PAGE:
Family and Medical Leave Act (FMLA)
Under the Family and Medical Leave Act of 1993, Nassau BOCES will provide employees with up to 12 weeks of unpaid, job-protected leave for certain family and medical reasons, if that person has been employed for at least 12 months and has worked at least 1,250 hours during that time. Employees will be charged available sick leave as part of the 12 week FMLA entitlement.
- Generally, FMLA entitles qualified employees up to 12 weeks (60 business days) of paid/unpaid leave per year for certain covered absences (see requirements below).
- When an employee is absent under FMLA, health and /or dental insurance must be paid for by the agency on the same basis as when the employee is not absent.
- The Department of Human Resources determines both employee eligibility for FMLA and what health/dental coverage the employee is entitled to. If an employee is approved for an FMLA leave and their paid accrued time has been exhausted, it is the responsibility of the employee to continue payment for their health/dental coverage.
- FMLA does not "give" an employee time. If you are approved for an FMLA leave, your accrued leave time runs concurrently with your FMLA leave. In other words, if you qualify for an FMLA leave, the 12 weeks are counted from the very first day you are absent even if you are using up your accrued leave time.
- Provisions within the 1993 Family Medical Leave Act allow Nassau BOCES to apply FMLA to an employee’s absence if it determined that it qualifies as an FMLA leave even if the employee did not apply for FMLA.
- Within a 12 month period, with program approval, FMLA leave may be taken intermittently. For instance, you may need to be absent for 1 or 2 days and come into work the remainder of the week. Only the days you are absent under an FMLA leave are counted towards the 12 week allotment.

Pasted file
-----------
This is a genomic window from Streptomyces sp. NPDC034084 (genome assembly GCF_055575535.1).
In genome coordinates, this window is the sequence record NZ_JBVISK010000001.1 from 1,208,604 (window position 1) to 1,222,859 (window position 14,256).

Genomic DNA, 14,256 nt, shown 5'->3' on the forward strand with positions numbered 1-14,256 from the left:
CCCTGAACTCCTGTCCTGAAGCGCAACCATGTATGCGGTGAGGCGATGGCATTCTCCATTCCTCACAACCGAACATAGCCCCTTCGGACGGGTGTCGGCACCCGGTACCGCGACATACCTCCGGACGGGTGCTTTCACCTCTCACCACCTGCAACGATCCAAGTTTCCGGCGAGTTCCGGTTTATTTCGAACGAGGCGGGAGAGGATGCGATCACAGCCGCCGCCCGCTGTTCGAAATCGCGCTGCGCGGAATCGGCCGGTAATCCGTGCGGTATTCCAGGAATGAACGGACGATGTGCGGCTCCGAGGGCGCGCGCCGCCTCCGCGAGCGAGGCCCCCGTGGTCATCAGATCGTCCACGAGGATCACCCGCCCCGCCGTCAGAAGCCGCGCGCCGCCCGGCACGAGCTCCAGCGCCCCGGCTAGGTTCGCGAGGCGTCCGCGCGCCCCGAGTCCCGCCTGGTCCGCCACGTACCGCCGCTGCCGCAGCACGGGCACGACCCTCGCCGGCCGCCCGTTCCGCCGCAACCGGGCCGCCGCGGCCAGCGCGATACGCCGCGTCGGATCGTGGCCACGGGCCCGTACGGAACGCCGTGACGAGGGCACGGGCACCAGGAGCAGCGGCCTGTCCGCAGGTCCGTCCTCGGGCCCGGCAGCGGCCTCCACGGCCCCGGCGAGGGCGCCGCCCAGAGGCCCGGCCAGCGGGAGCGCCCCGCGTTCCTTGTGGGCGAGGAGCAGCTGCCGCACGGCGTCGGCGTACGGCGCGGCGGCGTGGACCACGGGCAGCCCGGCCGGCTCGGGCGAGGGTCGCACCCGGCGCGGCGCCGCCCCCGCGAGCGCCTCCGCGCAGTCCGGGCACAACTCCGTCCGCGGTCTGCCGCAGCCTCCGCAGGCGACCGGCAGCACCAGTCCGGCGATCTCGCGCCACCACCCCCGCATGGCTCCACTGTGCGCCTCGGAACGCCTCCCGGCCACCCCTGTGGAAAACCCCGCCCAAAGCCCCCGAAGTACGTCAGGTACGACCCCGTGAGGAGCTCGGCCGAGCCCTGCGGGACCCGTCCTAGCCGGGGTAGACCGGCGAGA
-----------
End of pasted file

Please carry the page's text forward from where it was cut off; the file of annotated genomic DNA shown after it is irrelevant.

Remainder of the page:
- The employee must have been employed for at least 12 months.
- The employee must have worked for at least 1,250 hours in the past 12 month period. These hours may include overtime hours and additional assignment hours. Time taken off (i.e. lunch breaks, sick days, personal days, jury duty, etc.) does not count.
- The employee must give his/her 30-day notice of his/her intention to take a leave when the need for a leave is foreseeable.
- The birth or adoption of a child and care for the infant.
- The placement with the employee of a child in foster care.
- An employee has a "serious health condition" that prevents him or her from doing their job.
- To care for the employee’s spouse, dependent child or parent/guardian who has a serious health condition.
3. Military Family:
- Eligible employees with a spouse, son, daughter, or parent on active duty or call to active duty status in the National Guard or Reserves in support of a contingency operation may use their 12-week leave entitlement to address certain qualifying exigencies. Qualifying exigencies may include attending certain military events, arranging for alternative childcare, addressing certain financial and legal arrangements, attending certain counseling sessions, and attending post-deployment reintegration briefings.
- FMLA also includes a special leave entitlement that permits eligible employees to take up to 26 weeks of leave to care for a covered service member during a single 12-month period. A covered service member is a current member of the Armed Forces, including a member of the National Guard or Reserves, who has a serious injury or illness incurred in the line of duty on active duty that may render the service member medically unfit to perform his or her duties for which the service member is undergoing medical treatment, recuperation, or therapy; or is in outpatient status; or is on the temporary disability retired list.
- Employee must apply for FMLA 30 days prior to start of leave when feasible.
- Employee must submit the Health Care Provider form
- Employee must submit a Request Leave Without Pay if they are not using accrued sick time.